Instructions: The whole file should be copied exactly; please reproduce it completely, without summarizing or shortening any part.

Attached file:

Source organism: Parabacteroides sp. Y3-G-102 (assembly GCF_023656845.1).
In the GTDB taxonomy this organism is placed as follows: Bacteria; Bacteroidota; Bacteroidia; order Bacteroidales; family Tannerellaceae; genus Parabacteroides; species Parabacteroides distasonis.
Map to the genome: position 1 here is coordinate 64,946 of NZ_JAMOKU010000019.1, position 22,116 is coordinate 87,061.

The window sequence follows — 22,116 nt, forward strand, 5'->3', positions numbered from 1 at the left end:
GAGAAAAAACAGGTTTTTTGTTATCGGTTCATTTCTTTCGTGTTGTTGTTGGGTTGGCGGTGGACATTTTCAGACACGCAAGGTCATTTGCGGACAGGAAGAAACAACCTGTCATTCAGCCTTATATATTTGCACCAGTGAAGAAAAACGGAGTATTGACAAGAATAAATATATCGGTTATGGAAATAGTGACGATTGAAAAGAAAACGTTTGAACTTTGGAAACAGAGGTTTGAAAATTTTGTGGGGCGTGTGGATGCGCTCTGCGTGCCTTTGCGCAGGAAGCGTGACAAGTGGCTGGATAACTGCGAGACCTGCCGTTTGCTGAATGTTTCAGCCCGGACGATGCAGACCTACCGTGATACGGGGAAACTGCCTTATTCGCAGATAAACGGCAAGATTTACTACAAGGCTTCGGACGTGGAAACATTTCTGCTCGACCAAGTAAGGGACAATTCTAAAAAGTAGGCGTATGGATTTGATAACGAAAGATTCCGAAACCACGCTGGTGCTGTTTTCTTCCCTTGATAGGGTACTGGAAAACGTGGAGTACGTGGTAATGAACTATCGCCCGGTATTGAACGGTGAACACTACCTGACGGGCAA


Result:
Source organism: Parabacteroides sp. Y3-G-102 (assembly GCF_023656845.1).
In the GTDB taxonomy this organism is placed as follows: Bacteria; Bacteroidota; Bacteroidia; order Bacteroidales; family Tannerellaceae; genus Parabacteroides; species Parabacteroides distasonis.
Map to the genome: position 1 here is coordinate 64,946 of NZ_JAMOKU010000019.1, position 22,116 is coordinate 87,061.

The window sequence follows — 22,116 nt, forward strand, 5'->3', positions numbered from 1 at the left end:
GAGAAAAAACAGGTTTTTTGTTATCGGTTCATTTCTTTCGTGTTGTTGTTGGGTTGGCGGTGGACATTTTCAGACACGCAAGGTCATTTGCGGACAGGAAGAAACAACCTGTCATTCAGCCTTATATATTTGCACCAGTGAAGAAAAACGGAGTATTGACAAGAATAAATATATCGGTTATGGAAATAGTGACGATTGAAAAGAAAACGTTTGAACTTTGGAAACAGAGGTTTGAAAATTTTGTGGGGCGTGTGGATGCGCTCTGCGTGCCTTTGCGCAGGAAGCGTGACAAGTGGCTGGATAACTGCGAGACCTGCCGTTTGCTGAATGTTTCAGCCCGGACGATGCAGACCTACCGTGATACGGGGAAACTGCCTTATTCGCAGATAAACGGCAAGATTTACTACAAGGCTTCGGACGTGGAAACATTTCTGCTCGACCAAGTAAGGGACAATTCTAAAAAGTAGGCGTATGGATTTGATAACGAAAGATTCCGAAACCACGCTGGTGCTGTTTTCTTCCCTTGATAGGGTACTGGAAAACGTGGAGTACGTGGTAATGAACTATCGCCCGGTATTGAACGGTGAACACTACCTGACGGGCAA